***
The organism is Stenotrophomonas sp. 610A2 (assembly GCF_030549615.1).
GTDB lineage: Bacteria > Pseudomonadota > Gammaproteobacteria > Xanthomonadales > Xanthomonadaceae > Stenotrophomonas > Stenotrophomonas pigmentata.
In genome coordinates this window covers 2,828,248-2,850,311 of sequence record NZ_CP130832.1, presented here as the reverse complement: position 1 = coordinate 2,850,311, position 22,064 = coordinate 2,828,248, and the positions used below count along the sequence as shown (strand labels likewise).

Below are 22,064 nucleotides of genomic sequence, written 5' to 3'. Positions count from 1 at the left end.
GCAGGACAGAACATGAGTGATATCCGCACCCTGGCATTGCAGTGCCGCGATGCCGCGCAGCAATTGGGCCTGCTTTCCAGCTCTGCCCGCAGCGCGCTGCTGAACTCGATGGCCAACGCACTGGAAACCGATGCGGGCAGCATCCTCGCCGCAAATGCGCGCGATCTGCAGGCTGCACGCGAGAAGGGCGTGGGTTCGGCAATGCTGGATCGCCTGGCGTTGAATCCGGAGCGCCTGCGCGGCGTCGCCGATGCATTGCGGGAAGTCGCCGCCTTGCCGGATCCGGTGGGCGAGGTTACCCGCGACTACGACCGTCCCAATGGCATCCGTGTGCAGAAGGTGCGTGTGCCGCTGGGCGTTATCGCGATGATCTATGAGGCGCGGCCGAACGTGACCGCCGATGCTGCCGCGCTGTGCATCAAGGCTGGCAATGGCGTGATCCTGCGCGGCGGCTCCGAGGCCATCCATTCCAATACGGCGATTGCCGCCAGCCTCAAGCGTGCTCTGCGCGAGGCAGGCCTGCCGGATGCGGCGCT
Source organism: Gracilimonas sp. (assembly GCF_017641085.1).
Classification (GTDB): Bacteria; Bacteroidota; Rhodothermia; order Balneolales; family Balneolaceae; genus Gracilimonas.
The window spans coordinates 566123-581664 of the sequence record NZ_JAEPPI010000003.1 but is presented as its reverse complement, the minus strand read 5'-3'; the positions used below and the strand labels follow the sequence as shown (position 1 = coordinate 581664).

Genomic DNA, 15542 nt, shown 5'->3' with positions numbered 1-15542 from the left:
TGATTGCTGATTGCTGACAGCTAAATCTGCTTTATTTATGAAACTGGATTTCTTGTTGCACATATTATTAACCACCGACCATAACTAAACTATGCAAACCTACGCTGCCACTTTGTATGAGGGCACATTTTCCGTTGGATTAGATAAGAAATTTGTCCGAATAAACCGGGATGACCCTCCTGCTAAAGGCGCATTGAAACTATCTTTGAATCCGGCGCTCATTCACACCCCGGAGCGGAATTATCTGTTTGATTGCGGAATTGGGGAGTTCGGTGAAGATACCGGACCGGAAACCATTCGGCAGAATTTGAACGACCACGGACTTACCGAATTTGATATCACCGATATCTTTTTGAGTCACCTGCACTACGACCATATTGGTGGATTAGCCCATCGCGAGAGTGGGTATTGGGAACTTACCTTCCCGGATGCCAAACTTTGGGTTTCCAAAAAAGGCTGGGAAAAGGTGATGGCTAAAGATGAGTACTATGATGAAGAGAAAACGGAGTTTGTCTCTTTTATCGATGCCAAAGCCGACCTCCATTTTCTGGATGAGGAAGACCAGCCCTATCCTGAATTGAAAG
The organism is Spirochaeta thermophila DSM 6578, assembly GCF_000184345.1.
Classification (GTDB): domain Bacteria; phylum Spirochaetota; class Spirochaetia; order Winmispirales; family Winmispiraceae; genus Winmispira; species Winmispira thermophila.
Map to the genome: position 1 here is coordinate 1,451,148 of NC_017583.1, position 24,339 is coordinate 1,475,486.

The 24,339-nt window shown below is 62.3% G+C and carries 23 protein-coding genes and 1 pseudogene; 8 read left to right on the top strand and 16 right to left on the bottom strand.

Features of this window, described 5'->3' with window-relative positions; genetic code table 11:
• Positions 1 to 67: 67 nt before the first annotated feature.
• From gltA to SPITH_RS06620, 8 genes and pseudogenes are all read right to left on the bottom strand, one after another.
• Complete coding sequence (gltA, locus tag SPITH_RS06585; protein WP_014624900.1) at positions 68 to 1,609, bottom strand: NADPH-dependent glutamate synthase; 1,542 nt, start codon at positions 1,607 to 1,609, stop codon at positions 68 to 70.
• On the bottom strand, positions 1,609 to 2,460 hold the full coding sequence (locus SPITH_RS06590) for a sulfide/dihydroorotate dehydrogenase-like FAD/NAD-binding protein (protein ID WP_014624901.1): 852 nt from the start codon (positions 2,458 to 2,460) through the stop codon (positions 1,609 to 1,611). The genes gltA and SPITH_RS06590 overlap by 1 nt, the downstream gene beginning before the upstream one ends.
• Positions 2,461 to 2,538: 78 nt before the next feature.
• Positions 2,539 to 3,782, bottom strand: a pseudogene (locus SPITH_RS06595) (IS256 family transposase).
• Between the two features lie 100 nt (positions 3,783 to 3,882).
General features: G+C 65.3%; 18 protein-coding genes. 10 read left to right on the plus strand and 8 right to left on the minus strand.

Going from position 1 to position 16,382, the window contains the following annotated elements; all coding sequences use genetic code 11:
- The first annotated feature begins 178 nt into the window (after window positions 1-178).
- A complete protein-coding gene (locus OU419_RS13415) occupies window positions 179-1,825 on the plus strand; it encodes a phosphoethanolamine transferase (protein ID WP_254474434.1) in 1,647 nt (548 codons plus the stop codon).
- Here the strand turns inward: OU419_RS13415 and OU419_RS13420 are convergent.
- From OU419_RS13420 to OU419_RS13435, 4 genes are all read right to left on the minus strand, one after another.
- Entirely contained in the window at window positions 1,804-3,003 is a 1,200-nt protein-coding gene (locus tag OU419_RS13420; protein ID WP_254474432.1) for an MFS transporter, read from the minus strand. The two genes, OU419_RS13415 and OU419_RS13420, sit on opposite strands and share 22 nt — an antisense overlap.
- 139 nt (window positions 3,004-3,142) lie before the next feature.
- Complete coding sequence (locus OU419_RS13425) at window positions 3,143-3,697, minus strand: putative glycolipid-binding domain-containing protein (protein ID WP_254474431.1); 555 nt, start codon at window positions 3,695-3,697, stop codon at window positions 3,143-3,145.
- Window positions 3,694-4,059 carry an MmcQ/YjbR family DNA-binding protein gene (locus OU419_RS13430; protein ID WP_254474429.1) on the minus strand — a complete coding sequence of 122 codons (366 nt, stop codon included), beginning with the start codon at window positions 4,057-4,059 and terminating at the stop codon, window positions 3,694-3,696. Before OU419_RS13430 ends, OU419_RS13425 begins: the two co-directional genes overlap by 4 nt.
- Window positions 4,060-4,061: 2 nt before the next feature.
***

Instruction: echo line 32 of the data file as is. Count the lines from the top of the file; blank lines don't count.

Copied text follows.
- Window positions 3,694-4,059 carry an MmcQ/YjbR family DNA-binding protein gene (locus OU419_RS13430; protein ID WP_254474429.1) on the minus strand — a complete coding sequence of 122 codons (366 nt, stop codon included), beginning with the start codon at window positions 4,057-4,059 and terminating at the stop codon, window positions 3,694-3,696. Before OU419_RS13430 ends, OU419_RS13425 begins: the two co-directional genes overlap by 4 nt.